DOE approves LNG exports to non-free trade countries - US foreign policy may be bigger factor moving forward

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The US Department of Energy has issued an Order granting approval to Jordan Cove Energy Project, L.P. to export liquefied natural gas (LNG) from Jordan Cove’s liquefaction and export terminal in Coos Bay, Oregon, to countries that do not have a free trade agreement with the US (non-FTA countries). 

This Order, issued on March 24, is the seventh since 2011 that DOE has granted approving LNG exports to non-FTA countries.

DOE’s review and approval process is normally the subject of an intense debate within the energy sector over how policymakers should strike an appropriate balance between gas producers, who generally favor approval of more LNG exports, and gas consumers and manufacturers, who are generally concerned that domestic gas prices will rise with export levels.  The regulatory scheme for gas exports to non-FTA countries requires DOE to determine whether the export will be in the public interest.  DOE’s “public interest” analysis heavily weighs the export’s predicted impact on domestic gas prices.

DOE’s review and approval of Jordan Cove, however, was unique in that it occurred during a period of intense geopolitical turmoil over Russia’s annexation of the Crimean Peninsula from Ukraine.  There have been increased calls in recent weeks for the US to increase the volume and pace of LNG export approvals as a way to alleviate Russian energy pressure on European markets.  For many, countering Russia’s influence in its international relations is critical in considering whether exporting gas is in the public interest.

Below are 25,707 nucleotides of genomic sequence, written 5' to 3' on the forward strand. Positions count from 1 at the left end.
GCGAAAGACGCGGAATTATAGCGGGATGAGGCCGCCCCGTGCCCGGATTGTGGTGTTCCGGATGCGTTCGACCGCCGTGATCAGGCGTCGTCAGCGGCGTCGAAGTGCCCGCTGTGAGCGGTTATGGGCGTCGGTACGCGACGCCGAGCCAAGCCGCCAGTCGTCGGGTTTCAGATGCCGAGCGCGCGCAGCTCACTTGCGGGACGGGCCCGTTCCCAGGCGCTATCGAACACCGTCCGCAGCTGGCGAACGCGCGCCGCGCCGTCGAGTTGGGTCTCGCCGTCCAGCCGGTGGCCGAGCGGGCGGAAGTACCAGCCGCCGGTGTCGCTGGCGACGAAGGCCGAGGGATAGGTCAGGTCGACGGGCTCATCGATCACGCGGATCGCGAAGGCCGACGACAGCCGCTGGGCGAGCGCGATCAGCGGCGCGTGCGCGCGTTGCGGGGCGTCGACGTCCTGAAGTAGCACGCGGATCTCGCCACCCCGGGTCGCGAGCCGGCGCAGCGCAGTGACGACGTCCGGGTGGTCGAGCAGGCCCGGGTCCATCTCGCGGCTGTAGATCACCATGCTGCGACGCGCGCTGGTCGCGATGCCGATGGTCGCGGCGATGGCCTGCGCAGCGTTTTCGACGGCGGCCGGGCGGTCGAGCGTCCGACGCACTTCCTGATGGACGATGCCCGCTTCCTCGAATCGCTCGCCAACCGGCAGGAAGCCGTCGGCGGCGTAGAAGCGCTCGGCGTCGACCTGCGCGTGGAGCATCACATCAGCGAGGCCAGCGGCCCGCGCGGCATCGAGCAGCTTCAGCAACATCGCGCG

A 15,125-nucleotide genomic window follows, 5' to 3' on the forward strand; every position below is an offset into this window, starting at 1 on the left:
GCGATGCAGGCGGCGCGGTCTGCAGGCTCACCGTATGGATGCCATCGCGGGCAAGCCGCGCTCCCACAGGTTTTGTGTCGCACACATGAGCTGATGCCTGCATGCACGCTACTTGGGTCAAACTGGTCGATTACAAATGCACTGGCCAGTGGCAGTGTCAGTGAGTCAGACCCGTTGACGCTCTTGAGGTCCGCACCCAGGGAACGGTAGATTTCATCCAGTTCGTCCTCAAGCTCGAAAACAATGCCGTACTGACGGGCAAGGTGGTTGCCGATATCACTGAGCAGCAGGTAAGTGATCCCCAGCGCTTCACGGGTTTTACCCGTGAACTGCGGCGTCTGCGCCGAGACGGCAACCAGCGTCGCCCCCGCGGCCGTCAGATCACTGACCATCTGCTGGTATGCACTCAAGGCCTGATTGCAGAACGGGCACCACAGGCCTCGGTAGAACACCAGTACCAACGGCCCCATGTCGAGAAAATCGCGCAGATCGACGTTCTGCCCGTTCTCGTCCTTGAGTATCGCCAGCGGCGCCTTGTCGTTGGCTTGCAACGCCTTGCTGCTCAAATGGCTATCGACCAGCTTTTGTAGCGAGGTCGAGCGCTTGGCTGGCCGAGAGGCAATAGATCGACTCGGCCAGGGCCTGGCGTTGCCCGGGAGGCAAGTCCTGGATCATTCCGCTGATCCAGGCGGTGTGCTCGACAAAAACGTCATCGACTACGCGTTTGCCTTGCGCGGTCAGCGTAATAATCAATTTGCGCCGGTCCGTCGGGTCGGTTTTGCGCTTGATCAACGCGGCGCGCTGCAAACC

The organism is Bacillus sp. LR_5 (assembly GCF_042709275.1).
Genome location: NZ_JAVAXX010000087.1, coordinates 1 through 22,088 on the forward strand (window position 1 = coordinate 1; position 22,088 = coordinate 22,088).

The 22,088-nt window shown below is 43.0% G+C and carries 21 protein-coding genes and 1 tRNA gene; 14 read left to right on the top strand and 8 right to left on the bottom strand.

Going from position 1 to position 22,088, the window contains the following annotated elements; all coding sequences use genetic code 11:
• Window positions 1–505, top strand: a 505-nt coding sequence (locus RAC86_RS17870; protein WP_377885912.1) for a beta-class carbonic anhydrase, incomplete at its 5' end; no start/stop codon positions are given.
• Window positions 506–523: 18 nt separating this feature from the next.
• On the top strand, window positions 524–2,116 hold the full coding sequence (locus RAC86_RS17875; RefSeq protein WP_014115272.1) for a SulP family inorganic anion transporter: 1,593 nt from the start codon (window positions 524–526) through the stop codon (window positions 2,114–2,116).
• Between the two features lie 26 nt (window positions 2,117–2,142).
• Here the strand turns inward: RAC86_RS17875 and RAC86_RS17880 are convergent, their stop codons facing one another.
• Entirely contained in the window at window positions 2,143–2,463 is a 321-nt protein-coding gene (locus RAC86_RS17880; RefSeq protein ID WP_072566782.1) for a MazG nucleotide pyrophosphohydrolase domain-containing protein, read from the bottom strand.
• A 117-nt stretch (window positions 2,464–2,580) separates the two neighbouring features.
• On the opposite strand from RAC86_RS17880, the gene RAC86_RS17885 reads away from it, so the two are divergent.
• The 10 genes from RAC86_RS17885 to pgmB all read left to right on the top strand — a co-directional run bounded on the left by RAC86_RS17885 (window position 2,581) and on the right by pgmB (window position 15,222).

Background, the regulatory process and the “public interest” test

The regulatory process for exporting LNG is complex and multi-layered.  For those countries with free trade agreements with the US (FTA countries), DOE approval is essentially required under federal law.  There are currently 20 such FTA countries: Australia, Bahrain, Canada, Chile, Colombia, Costa Rica, Dominican Republic, El Salvador, Guatemala, Honduras, Israel, Jordan, Mexico, Morocco, Nicaragua, Oman, Panama, Peru, Singapore and South Korea.  DOE’s approval to export LNG to these countries may be thought of as automatic.

Unfortunately for gas producers, the principal buyer markets for US LNG exports are in non-FTA countries.  For these countries, DOE is required to approve the export application unless it would be inconsistent with the public interest.  The “public interest” test encompasses a range of factors, including the impact on natural gas prices; domestic gas supplies and demand; economic benefits at the local, regional, and national level; environmental considerations; international trade; and national security. 

Due to advances in fracking technology and the improved ability to locate, capture and produce natural gas, the queue of applicants seeking DOE approval to export LNG to non-FTA countries continues to grow.  Currently, there are 24 applications from the lower 48 states pending.  Prior to Jordan Cove, DOE had approved only six other applications since 2011.